President Recep Tayyip Erdogan has said that Turkey’s national will was "manifested" to be in favor of stability over uncertainty on Nov. 1 election, breaking the political deadlock which emerged following the June 7 election.
The Justice and Development Party (AK Party), which Erdogan founded and has long led, won almost half of the nation’s votes in Turkey's Nov. 1 snap election, increasing its proportion of the vote to 49.5 percent up from 40.8 percent in the June 7 general election.
Among the 550 seats contested in 85 electoral districts the AK Party gained 317 parliamentarians, giving it the ability to form a single-party government as almost all of the ballot boxes have been opened nationwide.
The main opposition leftist Republican People’s Party (CHP) collected 25.3 percent of the vote, the Nationalist Movement Party (MHP) won 11.9 percent of the vote while Peoples’s Democratic Party (HDP) won 10.7 percent of the vote.
Erdogan spoke regarding the results of the Nov. 1 election on Monday morning after he prayed in the Eyup Sultan Mosque, one of the most respected religious sites in Istanbul, where Eyup al-Ansari, a close associate of the Prophet Muhammed, is said to have been buried.
Erdogan said, in a reply to a question from standing press members, the outcome is the reaction to a process which began on June 7 with inconclusive election results and followed with unsuccessful coalition talks among the four parties who were able to pass the election threshold of 10 percent in the previous election.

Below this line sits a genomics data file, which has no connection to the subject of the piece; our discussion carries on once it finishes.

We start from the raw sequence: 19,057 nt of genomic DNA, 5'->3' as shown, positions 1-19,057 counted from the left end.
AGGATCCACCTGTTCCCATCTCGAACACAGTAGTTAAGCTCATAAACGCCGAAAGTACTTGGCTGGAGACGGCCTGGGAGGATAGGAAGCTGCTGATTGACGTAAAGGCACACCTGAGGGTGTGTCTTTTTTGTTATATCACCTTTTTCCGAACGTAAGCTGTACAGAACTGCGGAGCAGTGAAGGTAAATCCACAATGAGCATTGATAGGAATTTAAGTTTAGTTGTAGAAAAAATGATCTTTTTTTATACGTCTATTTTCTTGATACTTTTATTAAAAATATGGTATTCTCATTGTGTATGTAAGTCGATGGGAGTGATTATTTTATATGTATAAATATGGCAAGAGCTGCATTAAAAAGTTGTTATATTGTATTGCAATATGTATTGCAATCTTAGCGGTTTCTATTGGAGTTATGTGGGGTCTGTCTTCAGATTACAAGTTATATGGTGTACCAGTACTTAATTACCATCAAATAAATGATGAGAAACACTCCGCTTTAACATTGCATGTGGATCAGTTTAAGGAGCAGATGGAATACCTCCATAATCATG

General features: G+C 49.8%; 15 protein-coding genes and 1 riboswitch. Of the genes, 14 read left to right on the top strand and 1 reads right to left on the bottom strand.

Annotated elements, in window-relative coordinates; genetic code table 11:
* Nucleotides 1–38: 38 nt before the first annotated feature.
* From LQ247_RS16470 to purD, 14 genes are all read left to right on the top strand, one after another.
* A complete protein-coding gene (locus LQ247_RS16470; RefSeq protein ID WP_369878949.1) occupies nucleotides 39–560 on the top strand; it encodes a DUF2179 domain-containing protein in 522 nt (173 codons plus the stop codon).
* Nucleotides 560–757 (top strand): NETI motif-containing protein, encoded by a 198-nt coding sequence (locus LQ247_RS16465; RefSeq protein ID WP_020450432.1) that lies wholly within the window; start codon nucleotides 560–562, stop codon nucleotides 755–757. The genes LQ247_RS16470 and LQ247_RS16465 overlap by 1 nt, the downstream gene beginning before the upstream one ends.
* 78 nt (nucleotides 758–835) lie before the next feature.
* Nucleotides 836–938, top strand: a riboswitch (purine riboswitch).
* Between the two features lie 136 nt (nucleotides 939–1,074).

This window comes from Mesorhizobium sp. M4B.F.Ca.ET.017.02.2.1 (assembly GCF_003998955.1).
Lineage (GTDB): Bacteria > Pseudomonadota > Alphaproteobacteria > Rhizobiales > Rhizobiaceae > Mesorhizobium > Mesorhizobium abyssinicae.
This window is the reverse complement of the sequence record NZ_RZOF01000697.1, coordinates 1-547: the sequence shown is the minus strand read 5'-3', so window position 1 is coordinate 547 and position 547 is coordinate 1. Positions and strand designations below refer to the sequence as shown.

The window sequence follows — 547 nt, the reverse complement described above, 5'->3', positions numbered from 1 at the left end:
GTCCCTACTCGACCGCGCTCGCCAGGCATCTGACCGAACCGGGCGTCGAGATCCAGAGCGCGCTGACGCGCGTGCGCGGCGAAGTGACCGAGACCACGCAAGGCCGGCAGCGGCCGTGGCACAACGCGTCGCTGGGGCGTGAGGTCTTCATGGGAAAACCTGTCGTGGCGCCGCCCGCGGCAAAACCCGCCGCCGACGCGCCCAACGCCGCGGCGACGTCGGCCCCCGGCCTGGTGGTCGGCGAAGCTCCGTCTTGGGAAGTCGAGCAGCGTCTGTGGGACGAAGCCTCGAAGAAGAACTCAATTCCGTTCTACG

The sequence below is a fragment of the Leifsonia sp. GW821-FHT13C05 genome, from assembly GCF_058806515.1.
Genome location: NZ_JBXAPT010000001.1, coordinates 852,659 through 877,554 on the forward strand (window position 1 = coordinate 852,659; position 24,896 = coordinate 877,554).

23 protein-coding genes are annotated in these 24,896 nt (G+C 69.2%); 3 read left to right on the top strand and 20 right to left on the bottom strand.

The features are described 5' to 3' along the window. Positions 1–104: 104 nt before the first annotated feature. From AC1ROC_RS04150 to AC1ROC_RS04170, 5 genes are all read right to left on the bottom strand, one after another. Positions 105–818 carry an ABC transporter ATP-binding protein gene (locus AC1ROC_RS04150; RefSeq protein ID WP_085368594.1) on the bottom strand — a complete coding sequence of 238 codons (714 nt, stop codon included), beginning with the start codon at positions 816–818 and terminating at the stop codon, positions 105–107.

He stated, "The national will is the eventual determinator [of these kinds of deadlocks] in our political world and it has been manifested in favor of stability as of Nov. 1. The short-term developments [since June 7] have indicated to the national will ‘there is no way but stability.’"
"You see that huge conspiracies have been in play against us, so we need to claim our country from east to west and north to south," he said.
"I have always stated that we need ‘one nation, one flag, one country, one state.’ These four topics are virtually indispensable for us. We also need to enrich and strengthen them in response to the conspiracies by claiming [these principles]," he added.
Erdogan has also criticised the global media, most of which covered Erdogan and the AK Party negatively before the elections, questioning its integrity. He asked “Why do they not respect national will?”
He said that the AK Party has come to power with almost half of the country’s votes. “Therefore, the world needs to respect [the results].”
He has also praised the maturity of Turkey’s voting process.
Erdogan declared previously that the Nov. 1 election would be a "breaking point" for the country and people need to make a choice between chaos and stability if Turkey does not wish to face the problems it has faced since the June 7 election.
Erdogan was the main force in 2001 in establishing the AK Party, which has won four consecutive parliamentary elections since November 2002 including the latest Nov. 1 election, and has been the primary Turkish political actor for more than a decade.
He became the first publicly elected Turkish president on August 10, 2014.